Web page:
Can you also help us invite other Thailand-based bloggers to join the discussion?

    We look forward to your participation in this activity.

    To join the chatroom:

    by the way, irc = 1. get chatzilla in your firefox, 2. join the freenode network 3. join the globalvoices channel.

    or http://www.mibbit.com/. then by finding ‘freenode.net’ in the pulldown menu and typing ‘#globalvoices’ in the “channel” field.

    Thanks a lot. Mabuhay!

    mong

    PS: I also write for UPI-Asia

  4. Mong, thanks, I can’t participate at that time but maybe others will be interested to join.

  5. The Thai military is back in charge

    Chang Noi, 2 feb 2009

    The big winner from the political chaos of the last three years has been the Thai military. Possibly, the generals are now more powerful than at any time over the past twenty years. Under coup rule, they might seem more powerful but in truth are a little limited by being fully exposed. In present circumstances, they have a discrete cover. It is hard to recall the last change of government when the army chief played such a prominent role. The publicity-shy General Anupong has a bigger profile in day-to-day news than his publicity-hogging predecessor General Sonthi a year ago.

    The most spectacular evidence of the military’s success is in the national budget. Over three budget cycles, the allocation for defence has almost doubled from 85 billion baht in 2006 to 167 billion baht in 2009. The allocation for internal security has also soared from 77 billion to 114 billion over the same period. No other segment of the budget has grown in the same way, and indeed most have been shaved down to accommodate this growth in security spending.

    The scale of this budget boost has to be measured against what preceded it. The defence share of the budget had slumped steadily from 19 percent in 1991 down to 6.3 percent in 2006. It was no coincidence that this decline in the defence share coincided with the long period of parliamentary rule, and that the upturn (now back to 9.1 percent) has come after a coup. Buying weapons is back on the agenda. The navy wants to add submarines to park beside its aircraft carrier.

    But the budget is only one sign of the military’s recent success. The military also has three trophies from the frenzy of legislation in the dying days of the coup-appointed parliament.

    The most important is the Internal Security Act. This legislation reconfirms the military’s role in internal security which seemed in peril after the Democrats remaindered the anti-communist law in the late 1990s. In the first, extremely ambitious draft of the law, the army head was to become head of the revived ISOC, and beholden to virtually nobody. The parliament amended this to make the prime minister the titular head of ISOC, but in effect the operational power remains with the army chief. The boundaries of internal security are not defined in the law and hence are open to wide interpretation. The act is the charter for the army to reclaim the guardianship role in Thai politics that it developed in the Cold War era and lost over the past two decades. This guardianship is not just about putting governments in power but extends down the administrative pyramid. The army policy document leaked a year ago stated that “kamnan, village heads, and local government bodies must be in our hands,” and army personnel should take over duties such as suppressing drugs, controlling illegal migration, combating drought and flood, and alleviating poverty. The ISOC chief in each province is to spearhead this policy, mobilizing help from reservists and former cadet school students.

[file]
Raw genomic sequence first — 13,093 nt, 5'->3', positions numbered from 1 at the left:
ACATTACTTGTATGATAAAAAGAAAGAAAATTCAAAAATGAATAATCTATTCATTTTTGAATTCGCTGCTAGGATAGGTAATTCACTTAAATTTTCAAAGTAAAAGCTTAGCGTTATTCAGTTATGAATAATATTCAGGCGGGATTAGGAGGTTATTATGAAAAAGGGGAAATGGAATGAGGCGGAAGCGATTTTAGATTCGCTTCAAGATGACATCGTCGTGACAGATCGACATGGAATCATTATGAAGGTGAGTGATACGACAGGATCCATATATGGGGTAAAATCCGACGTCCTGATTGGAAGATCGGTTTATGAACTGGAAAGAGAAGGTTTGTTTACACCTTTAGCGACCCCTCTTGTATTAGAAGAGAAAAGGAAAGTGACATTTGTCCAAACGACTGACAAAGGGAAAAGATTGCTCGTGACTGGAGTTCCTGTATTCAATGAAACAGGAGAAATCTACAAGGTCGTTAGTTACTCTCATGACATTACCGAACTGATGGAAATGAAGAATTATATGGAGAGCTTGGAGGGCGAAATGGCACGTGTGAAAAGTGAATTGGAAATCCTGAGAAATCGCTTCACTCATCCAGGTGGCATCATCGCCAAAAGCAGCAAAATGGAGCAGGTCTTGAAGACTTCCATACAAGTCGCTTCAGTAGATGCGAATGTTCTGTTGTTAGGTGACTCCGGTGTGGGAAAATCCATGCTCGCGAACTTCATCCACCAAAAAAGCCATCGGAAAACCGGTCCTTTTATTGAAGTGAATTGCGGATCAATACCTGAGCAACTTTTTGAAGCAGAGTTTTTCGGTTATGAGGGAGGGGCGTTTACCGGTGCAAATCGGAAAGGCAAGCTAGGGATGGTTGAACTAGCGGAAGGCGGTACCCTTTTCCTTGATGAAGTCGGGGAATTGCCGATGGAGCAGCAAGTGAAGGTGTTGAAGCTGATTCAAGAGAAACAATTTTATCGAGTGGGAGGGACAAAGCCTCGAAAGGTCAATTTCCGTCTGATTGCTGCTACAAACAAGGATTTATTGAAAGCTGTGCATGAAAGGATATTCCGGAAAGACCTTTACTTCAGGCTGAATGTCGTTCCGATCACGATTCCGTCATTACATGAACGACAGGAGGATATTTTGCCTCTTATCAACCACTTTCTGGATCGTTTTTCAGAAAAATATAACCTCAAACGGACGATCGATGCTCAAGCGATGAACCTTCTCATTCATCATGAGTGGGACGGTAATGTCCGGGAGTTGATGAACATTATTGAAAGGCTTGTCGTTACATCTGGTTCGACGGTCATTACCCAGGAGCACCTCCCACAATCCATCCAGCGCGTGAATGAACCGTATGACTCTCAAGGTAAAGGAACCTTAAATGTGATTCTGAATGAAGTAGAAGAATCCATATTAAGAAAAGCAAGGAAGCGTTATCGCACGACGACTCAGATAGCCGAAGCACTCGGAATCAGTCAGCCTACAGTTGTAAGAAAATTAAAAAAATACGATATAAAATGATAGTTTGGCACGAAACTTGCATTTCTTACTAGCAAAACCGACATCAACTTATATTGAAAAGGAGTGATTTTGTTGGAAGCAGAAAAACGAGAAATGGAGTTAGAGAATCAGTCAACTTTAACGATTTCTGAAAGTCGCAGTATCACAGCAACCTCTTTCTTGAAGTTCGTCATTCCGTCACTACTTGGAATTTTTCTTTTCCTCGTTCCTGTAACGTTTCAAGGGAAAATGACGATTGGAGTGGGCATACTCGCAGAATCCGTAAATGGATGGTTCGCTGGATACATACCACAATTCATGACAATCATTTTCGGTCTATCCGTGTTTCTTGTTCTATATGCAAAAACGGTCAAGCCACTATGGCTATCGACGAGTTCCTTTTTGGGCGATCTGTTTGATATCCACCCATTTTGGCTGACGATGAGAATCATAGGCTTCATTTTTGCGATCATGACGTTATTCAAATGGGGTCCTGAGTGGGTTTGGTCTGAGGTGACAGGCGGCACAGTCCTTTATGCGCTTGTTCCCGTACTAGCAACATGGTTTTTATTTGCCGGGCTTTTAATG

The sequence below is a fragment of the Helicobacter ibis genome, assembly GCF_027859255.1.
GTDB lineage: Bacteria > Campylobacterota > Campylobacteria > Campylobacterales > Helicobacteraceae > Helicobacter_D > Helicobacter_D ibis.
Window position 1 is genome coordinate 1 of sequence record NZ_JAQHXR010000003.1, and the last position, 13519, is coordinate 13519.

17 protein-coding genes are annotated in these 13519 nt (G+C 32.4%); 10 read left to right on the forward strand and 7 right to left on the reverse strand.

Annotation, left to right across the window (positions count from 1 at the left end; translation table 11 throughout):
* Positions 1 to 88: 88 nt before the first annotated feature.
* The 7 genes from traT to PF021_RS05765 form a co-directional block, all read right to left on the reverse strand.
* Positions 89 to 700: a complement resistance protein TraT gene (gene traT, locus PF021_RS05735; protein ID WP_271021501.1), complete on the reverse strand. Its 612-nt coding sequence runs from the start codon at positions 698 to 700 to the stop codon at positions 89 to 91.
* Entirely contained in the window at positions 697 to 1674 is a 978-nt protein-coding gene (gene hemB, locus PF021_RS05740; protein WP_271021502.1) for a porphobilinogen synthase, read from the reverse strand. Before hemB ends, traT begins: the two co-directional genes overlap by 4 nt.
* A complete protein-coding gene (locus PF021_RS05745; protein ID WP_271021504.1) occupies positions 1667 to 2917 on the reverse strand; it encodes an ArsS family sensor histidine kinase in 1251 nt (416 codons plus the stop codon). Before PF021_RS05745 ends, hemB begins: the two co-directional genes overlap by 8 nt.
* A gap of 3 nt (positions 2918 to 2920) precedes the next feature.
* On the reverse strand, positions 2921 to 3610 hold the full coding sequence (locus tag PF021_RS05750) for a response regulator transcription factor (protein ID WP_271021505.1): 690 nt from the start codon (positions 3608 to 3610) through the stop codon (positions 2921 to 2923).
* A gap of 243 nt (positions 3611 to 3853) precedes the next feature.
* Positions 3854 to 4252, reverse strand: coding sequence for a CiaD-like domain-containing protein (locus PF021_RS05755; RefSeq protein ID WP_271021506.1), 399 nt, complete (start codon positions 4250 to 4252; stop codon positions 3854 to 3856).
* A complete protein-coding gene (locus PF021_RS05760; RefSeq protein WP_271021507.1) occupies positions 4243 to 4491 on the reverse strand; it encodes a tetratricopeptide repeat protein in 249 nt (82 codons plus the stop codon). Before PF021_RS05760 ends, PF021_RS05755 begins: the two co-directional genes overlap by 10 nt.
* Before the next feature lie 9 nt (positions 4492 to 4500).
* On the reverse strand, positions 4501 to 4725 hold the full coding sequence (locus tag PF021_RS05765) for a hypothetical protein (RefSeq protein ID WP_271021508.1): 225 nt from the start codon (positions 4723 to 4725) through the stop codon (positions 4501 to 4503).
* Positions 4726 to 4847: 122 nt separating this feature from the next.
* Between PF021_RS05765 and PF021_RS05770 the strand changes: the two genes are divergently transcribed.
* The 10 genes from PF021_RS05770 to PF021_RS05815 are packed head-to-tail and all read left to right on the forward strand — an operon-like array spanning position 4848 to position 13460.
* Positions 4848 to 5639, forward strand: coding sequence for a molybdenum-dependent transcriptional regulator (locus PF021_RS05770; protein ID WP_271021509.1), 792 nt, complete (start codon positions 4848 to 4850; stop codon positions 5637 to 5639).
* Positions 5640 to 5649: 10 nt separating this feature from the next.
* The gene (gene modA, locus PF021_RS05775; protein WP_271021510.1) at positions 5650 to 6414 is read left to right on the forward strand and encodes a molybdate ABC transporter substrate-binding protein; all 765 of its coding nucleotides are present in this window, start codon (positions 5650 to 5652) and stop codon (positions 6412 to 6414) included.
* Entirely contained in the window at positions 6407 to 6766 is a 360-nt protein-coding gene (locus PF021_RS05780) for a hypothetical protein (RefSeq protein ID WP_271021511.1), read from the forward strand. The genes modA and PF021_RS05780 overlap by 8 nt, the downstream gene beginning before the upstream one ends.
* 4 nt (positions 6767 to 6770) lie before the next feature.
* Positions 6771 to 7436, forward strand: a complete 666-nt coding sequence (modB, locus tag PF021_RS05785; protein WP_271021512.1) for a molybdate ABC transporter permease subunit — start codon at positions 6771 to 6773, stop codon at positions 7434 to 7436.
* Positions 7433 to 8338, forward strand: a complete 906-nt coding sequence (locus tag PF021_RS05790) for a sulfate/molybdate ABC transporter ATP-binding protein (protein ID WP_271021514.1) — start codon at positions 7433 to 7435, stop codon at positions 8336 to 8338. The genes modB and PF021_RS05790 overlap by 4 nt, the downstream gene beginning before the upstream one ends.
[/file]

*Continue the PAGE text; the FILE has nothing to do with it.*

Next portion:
The Broadcasting Act is another triumph. Ever since 1992, there has been public pressure for reform and liberalization of the media. The 1997 Constitution mandated a new regulatory structure under which broadcasting frequencies would be treated as public goods. This structure was never implemented because of sabotage by old vested interests. The new Broadcasting Act is a brilliant preemptive move that puts all the intentions of the 1997 Constitution firmly in the past. The Act creates a new regulatory structure but offers absolutely no threat to the old system of broadcasting concessions. Thailand is probably the only purported democracy where the military owns two free-to-air television channels, one directly managed, and many radio stations. These broadcast outlets are channels for propaganda and sources of non-transparent flows of income.

    The Defence Ministry Act is a direct response to Thaksin’s interventions in the military promotion lists. In the past the promotion lists were prepared by the service chiefs then passed to the defence minister and prime minister before submission for the royal signature. Generally any disagreements had to be resolved among the parties before the final submission. In 2005, Thaksin seems to have altered the final list, provoking a crisis. The new bill changes the system. The list is vetted by a committee made up of the three service chiefs, permanent secretary for defence, prime minister, and defence minister. Any dispute is to be decided by a vote. The service chiefs have a built-in majority. As long as they are united, the prime minister is out of it.

    In July 2006, General Prem famously said, “soldiers belong to His Majesty the King, not to a government. A government is like a jockey. It supervises soldiers, but the real owners are the country, and the King.” During the long standoff between the PAD and the Samak-Somchai governments, General Anupong repeatedly insisted on remaining “independent” and being “on the side of the people,” which essentially meant refusing to act as the security arm of the elected government. When a State of Emergency was declared, he mobilized troops but kept them inside the barracks. When the airports were seized, he stood aside. At one point Anupong stated, “I am not a soldier of the government. The army belongs to the Thai public. I can’t channel it to serve as anybody’s private army.”

    Under the constitution, the monarch is the head of the armed forces. The working relationship between the executive and military has always been a matter of delicate negotiation. After 1992, the pendulum seemed to be swinging away from the generals. Parliament demanded more transparency in the budget. Chuan and Samak disrupted the “convention” that the defence minister should be a military man. Thaksin exerted influence on promotions. Now the pendulum has swung firmly back. The military is more a power unto itself. The prime minister seems to be a spokesman defending the military against accusations of abuse.